Lesbian couples can now have children who are a part of each of them

Over the years I’ve had many lesbians tell me they want children but don’t see themselves being pregnant. It’s not part of their “body image.”

At some level, I understand this feeling. Our gender identity and sexual identity are tied up in our body image and feelings of sexual desire. Being pregnant and carrying a baby inside is an incredibly unique, womanly experience. Men have no idea what this is like, despite how much some may try.

As an experienced obstetrician who’s cared for many pregnant women throughout their pregnancies and deliveries, and as a gynecologist who has cared for and has performed gynecologic surgeries for women for the past thirty years, I’ve seen first-hand the many phases of reproductive health (and experiences with ill health) that only women can experience.IVF

I understand that some women may not identify with parts of that spectrum. For a lesbian couple it is sometimes easy to decide who will carry the pregnancy, while other couples struggle mightily with this uniquely lesbian decision. For single lesbian women, the choice can become more complex: to carry oneself and maybe go into new self-awareness territory, or to utilize the reproductive assistance of a gestational carrier.

We usually reserve gestational surrogates for women with a clearly defined medical need for surrogacy, yet lesbian women can often have very real issues that educate their life choices. Is body image a medical necessity for surrogacy? I believe that it can be if it’s tied into a woman’s sexual identity and sense of self.

We are very fortunate to live in a country where reproductive options are now available for all individuals regardless of gender, sexual identity, or marital status. This is not the case across Europe and other parts of the world. In my practice I see many patients from across the globe – from China, Europe and elsewhere – who travel for reproductive treatment options that are illegal where they live.

All women, and in particular lesbians, who might consider having children someday should talk with their doctor about reproductive options available, or ask for a referral to a fertility specialist to review the treatments that may best apply to their situation. It is imperative that lesbian women seek out a practice that is comfortable providing care to lesbians and same-sex couples.

By Dr. Guy Ringler, LGBTQNation.com – September 12, 2017

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A surrogacy fairy tale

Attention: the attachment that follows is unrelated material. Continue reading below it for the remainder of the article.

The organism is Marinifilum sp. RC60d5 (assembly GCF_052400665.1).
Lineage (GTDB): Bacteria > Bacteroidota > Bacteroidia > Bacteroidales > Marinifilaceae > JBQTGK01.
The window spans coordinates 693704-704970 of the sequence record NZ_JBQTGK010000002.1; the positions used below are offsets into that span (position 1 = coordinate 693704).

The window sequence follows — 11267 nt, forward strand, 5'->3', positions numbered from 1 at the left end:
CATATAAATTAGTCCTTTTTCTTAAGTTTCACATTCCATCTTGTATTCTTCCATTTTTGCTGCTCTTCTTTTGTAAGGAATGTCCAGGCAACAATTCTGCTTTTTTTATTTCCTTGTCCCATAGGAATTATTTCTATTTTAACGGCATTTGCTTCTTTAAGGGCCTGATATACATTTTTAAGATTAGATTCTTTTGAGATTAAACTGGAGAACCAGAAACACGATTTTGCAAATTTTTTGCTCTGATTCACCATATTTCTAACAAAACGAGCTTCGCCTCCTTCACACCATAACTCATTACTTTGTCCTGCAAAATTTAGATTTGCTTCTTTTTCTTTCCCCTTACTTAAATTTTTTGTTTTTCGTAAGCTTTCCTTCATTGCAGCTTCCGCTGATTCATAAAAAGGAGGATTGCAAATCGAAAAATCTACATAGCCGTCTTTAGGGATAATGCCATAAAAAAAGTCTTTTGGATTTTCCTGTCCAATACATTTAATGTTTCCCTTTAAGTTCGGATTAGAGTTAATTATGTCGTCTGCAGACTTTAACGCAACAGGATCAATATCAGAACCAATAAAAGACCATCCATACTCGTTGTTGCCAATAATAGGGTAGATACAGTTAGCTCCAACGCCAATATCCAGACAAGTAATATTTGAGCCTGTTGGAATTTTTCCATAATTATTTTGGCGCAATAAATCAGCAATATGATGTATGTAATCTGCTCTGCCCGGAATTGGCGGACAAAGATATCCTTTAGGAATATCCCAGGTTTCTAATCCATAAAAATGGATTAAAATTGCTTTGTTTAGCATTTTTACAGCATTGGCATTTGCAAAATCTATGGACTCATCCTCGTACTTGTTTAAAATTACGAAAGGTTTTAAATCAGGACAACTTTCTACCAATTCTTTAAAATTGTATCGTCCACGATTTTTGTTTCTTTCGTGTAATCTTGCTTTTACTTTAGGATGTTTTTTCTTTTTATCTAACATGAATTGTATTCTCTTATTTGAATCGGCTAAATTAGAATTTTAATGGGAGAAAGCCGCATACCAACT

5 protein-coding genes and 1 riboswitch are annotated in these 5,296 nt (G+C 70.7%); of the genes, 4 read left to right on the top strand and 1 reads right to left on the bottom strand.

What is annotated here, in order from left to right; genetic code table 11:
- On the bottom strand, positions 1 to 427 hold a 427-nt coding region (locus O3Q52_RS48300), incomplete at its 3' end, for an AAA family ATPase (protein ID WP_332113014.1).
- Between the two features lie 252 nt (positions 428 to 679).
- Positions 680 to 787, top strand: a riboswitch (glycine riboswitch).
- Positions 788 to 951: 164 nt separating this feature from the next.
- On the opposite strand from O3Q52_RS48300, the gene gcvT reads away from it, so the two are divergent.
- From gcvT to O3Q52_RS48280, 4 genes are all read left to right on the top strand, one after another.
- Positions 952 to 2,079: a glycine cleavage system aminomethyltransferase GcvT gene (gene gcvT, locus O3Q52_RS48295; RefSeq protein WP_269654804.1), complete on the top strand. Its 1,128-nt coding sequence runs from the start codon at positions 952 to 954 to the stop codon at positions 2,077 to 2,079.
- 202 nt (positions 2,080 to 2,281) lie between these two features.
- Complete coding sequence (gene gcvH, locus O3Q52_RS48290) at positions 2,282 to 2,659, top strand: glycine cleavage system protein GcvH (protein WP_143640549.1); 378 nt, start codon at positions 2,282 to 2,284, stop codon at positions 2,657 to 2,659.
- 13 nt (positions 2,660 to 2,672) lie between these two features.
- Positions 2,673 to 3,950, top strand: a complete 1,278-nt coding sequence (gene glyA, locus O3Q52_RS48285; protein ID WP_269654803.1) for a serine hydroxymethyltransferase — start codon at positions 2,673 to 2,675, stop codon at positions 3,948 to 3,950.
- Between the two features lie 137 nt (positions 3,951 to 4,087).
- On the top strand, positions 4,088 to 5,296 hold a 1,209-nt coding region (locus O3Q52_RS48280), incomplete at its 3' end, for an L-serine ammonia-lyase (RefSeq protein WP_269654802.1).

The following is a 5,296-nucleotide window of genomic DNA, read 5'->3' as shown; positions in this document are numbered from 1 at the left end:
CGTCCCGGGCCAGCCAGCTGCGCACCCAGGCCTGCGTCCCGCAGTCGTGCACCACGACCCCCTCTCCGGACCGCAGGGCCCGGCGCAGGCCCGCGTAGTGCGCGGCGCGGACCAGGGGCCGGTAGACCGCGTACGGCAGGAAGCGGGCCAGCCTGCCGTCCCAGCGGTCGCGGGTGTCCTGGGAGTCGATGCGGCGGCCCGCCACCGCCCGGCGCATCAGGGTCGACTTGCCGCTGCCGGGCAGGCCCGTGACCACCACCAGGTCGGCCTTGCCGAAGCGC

Anthony Brown and his husband Gary Spino’s neighbor in their West Village apartment building in New York City wore all black, only went out at night and had a frequent cough.

She was, “the type of woman you’d see coming down the street and you might cross the street,” Brown says. Now and then the couple would see her coming home at night from grocery shopping and would help carry her groceries upstairs. One day after falling in her apartment the woman, named Janet, called the couple to help. The result was a seven-year friendship and the gift of Brown and Spino’s son, Nicholas.

Brown and Spino came to learn she suffered from Chronic Obstructive Pulmonary Disease, had lived all over the world and that she was also wealthy from family money. When she died, they discovered she had been so touched by their kindness that she left them half her estate. Because of her, the couple were able to afford surrogacy with Spino as their son’s biological father in what Brown calls, “a New York fairytale.”adoption new york,new york adoption,new york state adoption, stepparent adoption process,adopting step children,co parent adoption,2nd parent adoption,second parent adoptions,gay adoption new york,gay couple adoption, gay couples adopting

“It was a gift from God, truly. Or at least a gift from Janet,” Brown says. “We still have her picture and a heart-shaped urn that has some of her ashes. We sprinkled her ashes all over the world. We took her ashes to all the places where she had lived and tried to do her justice.”

As they embarked on their surrogacy journey, the couple went to a Men Having Babies meeting at the Gay and Lesbian Center and began gathering information. Brown, an attorney, would eventually go on to become chairman on the board for the organization.

While working with Men Having Babies, the group became a 501(c)(3) non-profit organization and started a grant. The grant used money from events the organization produced to help with its gay parenting assistance program.

The program now offers qualifying individuals and couples discounted services, donated free services and cash grants. So far the organization is in its fourth class of recipients and 13 babies have been born to parents who have utilized the gay parenting assistance program.

“It’s one of the greatest things in the world to be able to talk to the recipients and see myself in them and to know I would never have been able to have afforded the surrogacy route had it not been for the grace of a kind woman who lived in my building. So it’s a full circle moment for me personally,” Brown says.